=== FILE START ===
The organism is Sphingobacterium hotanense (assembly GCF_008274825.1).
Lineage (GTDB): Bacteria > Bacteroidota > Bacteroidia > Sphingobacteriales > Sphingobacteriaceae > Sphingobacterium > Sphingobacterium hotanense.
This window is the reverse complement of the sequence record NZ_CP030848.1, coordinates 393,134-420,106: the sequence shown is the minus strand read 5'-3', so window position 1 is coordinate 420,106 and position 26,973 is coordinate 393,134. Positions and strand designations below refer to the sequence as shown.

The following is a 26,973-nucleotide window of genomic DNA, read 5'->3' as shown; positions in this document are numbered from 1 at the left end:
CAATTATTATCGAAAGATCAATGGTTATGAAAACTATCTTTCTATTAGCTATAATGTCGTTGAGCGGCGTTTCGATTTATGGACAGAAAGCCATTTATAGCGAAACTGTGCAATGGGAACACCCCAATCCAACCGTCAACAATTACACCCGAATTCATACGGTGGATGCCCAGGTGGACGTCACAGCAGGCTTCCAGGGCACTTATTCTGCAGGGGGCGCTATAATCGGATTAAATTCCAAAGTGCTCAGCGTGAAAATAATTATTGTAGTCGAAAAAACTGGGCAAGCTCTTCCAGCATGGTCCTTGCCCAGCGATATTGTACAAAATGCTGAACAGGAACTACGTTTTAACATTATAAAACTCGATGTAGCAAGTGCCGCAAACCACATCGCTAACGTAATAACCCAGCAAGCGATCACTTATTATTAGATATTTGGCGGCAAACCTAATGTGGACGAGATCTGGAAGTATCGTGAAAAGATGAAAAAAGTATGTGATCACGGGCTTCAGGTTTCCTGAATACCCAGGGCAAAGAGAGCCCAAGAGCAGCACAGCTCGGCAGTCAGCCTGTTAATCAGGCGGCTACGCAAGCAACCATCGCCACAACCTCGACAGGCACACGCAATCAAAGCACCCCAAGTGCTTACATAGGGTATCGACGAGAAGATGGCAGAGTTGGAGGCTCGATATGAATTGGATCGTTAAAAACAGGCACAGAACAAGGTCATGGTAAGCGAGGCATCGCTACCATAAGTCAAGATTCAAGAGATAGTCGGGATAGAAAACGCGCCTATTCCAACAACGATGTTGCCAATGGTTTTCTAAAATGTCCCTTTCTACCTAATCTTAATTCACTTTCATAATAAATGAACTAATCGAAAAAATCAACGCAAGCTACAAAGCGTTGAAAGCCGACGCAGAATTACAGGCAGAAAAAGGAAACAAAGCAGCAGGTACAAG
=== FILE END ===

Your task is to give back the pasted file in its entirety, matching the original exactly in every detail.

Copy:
The organism is Sphingobacterium hotanense (assembly GCF_008274825.1).
Lineage (GTDB): Bacteria > Bacteroidota > Bacteroidia > Sphingobacteriales > Sphingobacteriaceae > Sphingobacterium > Sphingobacterium hotanense.
This window is the reverse complement of the sequence record NZ_CP030848.1, coordinates 393,134-420,106: the sequence shown is the minus strand read 5'-3', so window position 1 is coordinate 420,106 and position 26,973 is coordinate 393,134. Positions and strand designations below refer to the sequence as shown.

The following is a 26,973-nucleotide window of genomic DNA, read 5'->3' as shown; positions in this document are numbered from 1 at the left end:
CAATTATTATCGAAAGATCAATGGTTATGAAAACTATCTTTCTATTAGCTATAATGTCGTTGAGCGGCGTTTCGATTTATGGACAGAAAGCCATTTATAGCGAAACTGTGCAATGGGAACACCCCAATCCAACCGTCAACAATTACACCCGAATTCATACGGTGGATGCCCAGGTGGACGTCACAGCAGGCTTCCAGGGCACTTATTCTGCAGGGGGCGCTATAATCGGATTAAATTCCAAAGTGCTCAGCGTGAAAATAATTATTGTAGTCGAAAAAACTGGGCAAGCTCTTCCAGCATGGTCCTTGCCCAGCGATATTGTACAAAATGCTGAACAGGAACTACGTTTTAACATTATAAAACTCGATGTAGCAAGTGCCGCAAACCACATCGCTAACGTAATAACCCAGCAAGCGATCACTTATTATTAGATATTTGGCGGCAAACCTAATGTGGACGAGATCTGGAAGTATCGTGAAAAGATGAAAAAAGTATGTGATCACGGGCTTCAGGTTTCCTGAATACCCAGGGCAAAGAGAGCCCAAGAGCAGCACAGCTCGGCAGTCAGCCTGTTAATCAGGCGGCTACGCAAGCAACCATCGCCACAACCTCGACAGGCACACGCAATCAAAGCACCCCAAGTGCTTACATAGGGTATCGACGAGAAGATGGCAGAGTTGGAGGCTCGATATGAATTGGATCGTTAAAAACAGGCACAGAACAAGGTCATGGTAAGCGAGGCATCGCTACCATAAGTCAAGATTCAAGAGATAGTCGGGATAGAAAACGCGCCTATTCCAACAACGATGTTGCCAATGGTTTTCTAAAATGTCCCTTTCTACCTAATCTTAATTCACTTTCATAATAAATGAACTAATCGAAAAAATCAACGCAAGCTACAAAGCGTTGAAAGCCGACGCAGAATTACAGGCAGAAAAAGGAAACAAAGCAGCAGGTACAAG